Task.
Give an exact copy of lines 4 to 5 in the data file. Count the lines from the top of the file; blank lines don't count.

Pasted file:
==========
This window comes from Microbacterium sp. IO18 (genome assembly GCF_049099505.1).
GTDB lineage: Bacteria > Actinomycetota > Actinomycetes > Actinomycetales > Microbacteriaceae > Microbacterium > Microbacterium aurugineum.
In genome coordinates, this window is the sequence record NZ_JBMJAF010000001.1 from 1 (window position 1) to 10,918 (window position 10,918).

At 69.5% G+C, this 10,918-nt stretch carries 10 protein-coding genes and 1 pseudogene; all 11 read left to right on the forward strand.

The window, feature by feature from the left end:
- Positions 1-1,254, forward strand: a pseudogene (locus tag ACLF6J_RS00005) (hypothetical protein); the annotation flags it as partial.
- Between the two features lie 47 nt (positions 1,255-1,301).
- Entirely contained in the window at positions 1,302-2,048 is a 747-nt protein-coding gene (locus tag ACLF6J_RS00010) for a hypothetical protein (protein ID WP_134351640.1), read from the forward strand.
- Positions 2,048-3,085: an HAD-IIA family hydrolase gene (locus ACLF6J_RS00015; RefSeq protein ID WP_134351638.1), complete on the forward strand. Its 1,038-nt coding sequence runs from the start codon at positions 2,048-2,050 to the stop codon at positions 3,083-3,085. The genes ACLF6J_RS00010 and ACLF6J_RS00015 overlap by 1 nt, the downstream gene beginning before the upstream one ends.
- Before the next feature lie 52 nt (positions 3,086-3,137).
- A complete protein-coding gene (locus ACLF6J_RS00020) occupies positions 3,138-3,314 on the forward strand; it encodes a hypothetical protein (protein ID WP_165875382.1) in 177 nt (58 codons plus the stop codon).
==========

At 69.5% G+C, this 10,918-nt stretch carries 10 protein-coding genes and 1 pseudogene; all 11 read left to right on the forward strand.

The window, feature by feature from the left end: